Advanced Methods Webinar - COVID-19 Canada Open Data and Visualization with R Shiny
The COVID-19 Canada Open Data Working Group was founded in March 2020 in response to the need for accurate, up-to-date and accessible data on the COVID-19 pandemic in Canada. Unlike many datasets that provide only aggregate case counts, the working group dataset collects individual-level case data, which are particularly valuable during outbreaks but are seldom made available in real time. This dataset feeds into an interactive dashboard (powered by R Shiny), which enables users to visualize the data and follow the outbreak as it unfolds.
The working group’s open access, individual-level database includes information on COVID-19 cases (confirmed and presumptive positive) as well as mortality. Specifically, we collect demographic characteristics, geographic location, report date, travel history, and exposure source, where available. Time series datasets of recoveries and testing are also recorded. All data are collected from publicly available sources, including government health authorities as well as news media.
The working group’s dataset and dashboard have become a reliable pan-Canadian source for COVID-19 information. Additionally, this database has the potential for future linkages with diverse datasets, such as policy interventions, socio-behavioural changes, environmental factors, and other population-level factors. The open access aspect of this work encourages transparency and data sharing, which are crucial for supporting evidence-based control strategies and directing public health response efforts in Canada for the COVID-19 pandemic.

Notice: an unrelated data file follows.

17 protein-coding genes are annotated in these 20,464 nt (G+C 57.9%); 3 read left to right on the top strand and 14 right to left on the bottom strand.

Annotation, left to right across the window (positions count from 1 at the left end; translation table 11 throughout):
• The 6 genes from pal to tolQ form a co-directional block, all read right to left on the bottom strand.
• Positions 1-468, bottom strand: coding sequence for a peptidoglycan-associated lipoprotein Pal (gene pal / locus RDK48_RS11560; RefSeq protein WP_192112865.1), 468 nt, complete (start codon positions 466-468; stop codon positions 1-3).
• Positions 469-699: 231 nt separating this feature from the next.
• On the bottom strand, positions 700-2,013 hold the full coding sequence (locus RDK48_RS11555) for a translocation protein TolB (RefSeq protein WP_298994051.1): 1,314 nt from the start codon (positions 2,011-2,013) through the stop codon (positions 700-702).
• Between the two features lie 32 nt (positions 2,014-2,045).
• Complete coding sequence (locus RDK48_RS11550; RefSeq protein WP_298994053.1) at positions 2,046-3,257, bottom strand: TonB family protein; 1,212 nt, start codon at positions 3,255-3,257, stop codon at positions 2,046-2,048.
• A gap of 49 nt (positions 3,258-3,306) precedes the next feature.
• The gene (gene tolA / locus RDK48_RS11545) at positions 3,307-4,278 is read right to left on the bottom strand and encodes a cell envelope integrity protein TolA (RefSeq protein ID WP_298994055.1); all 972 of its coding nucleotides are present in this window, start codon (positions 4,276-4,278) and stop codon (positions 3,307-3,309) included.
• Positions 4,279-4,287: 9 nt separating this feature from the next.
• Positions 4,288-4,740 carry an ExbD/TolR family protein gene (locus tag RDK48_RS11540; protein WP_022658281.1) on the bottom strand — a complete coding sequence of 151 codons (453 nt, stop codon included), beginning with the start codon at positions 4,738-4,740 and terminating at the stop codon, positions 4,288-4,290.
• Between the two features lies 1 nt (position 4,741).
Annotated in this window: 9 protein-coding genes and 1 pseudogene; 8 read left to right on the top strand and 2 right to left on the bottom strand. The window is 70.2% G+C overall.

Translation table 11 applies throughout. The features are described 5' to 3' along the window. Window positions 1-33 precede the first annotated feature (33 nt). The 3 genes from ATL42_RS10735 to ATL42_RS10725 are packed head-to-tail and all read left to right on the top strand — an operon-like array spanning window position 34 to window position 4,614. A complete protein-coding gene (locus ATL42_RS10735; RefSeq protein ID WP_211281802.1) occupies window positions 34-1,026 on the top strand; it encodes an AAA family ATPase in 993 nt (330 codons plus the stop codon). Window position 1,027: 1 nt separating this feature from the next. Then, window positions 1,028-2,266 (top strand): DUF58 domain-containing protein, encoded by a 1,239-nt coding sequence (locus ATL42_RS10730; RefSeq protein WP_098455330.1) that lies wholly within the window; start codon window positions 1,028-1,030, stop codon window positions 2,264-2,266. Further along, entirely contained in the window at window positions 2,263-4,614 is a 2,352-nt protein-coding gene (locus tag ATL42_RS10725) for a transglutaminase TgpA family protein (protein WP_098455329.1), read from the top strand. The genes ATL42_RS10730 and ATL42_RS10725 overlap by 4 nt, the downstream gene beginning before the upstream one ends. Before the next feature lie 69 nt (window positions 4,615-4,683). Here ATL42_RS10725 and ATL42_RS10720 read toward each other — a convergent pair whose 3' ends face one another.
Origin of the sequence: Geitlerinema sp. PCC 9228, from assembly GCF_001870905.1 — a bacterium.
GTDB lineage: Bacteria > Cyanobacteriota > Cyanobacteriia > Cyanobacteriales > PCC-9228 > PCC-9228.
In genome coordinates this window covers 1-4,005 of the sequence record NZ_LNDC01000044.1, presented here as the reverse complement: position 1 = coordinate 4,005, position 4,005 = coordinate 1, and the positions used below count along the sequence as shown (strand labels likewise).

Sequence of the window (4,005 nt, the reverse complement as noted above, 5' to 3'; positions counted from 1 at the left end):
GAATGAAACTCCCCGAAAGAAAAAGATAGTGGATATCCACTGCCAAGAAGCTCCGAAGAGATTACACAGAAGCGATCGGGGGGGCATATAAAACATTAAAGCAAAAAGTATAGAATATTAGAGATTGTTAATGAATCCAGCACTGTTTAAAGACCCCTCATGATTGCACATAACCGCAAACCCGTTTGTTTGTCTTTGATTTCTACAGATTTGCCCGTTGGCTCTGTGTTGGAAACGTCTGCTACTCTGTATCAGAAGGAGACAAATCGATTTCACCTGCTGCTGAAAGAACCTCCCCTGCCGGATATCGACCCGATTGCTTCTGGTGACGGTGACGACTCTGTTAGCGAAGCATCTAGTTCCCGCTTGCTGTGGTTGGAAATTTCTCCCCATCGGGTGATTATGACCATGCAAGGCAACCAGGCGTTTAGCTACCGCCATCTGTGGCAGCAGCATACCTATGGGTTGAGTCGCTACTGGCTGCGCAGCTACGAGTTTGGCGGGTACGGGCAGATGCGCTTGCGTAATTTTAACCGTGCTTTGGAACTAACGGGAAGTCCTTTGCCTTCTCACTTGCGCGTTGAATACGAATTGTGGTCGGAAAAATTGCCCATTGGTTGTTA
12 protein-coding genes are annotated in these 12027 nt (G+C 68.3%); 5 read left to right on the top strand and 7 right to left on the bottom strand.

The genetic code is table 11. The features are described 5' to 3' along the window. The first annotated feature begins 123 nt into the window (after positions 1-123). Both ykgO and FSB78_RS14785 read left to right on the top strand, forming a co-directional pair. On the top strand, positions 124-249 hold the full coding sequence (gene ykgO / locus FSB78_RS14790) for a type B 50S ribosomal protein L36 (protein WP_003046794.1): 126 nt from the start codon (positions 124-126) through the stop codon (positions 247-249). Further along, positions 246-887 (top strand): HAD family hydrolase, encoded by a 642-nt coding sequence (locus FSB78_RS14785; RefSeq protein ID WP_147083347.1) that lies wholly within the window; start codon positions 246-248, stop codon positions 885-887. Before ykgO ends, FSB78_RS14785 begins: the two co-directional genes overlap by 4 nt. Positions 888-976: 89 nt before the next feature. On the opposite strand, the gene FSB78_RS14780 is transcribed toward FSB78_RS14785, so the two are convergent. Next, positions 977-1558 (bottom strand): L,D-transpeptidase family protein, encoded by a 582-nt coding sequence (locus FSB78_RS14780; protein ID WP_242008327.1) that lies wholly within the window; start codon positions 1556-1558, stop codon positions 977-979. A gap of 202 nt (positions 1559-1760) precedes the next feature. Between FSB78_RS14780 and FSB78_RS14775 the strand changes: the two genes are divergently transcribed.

The webinar will provide an overview of the key features associated with the COVID-19 Canada Open Data Working Group databases and feature a demonstration of the tools available on the R Shiny dashboard. Presenters will also identify research opportunities associated with population-level analyses and the use of R Shiny to explore and visualize health outcomes.
View recorded presentation below.
Isha Berry is a PhD Candidate in Epidemiology at the Dalla Lana School of Public Health and a Fellow in the Emerging Leaders in Biosecurity Initiative at the Johns Hopkins Centre for Health Security. She is a founder of the COVID-19 Canada Open Data Working Group, which leads digital surveillance of COVID-19 cases in Canada to curate a publicly available line list and public-facing data dashboard. Isha has expertise in infectious disease epidemiology, geo-spatial methods, and mathematical modelling. Her primary area of research is understanding the socio-behavioral drivers of global emerging infectious diseases. She has experience conducting infectious disease research in low-, middle-, and high-income settings. She holds an MSc in Epidemiology from the London School of Hygiene and Tropical Medicine and a BSc in Environmental Science from McGill University.
Jean-Paul R. Soucy is a PhD student in Epidemiology in the Dalla Lana School of Public Health at the University of Toronto. He is a founder of the COVID-19 Canada Open Data Working Group. Jean-Paul's thesis research focuses on infectious disease epidemiology under the supervision of Dr. David Fisman and Dr. Kevin Brown. He is supported by a Vanier Canada Graduate Scholarship. He has previously studied antibiotic resistance and vector-borne diseases. Jean-Paul holds an MSc in Epidemiology from McGill University and an HBSc in Biology with a minor in Mathematics from the University of Ottawa.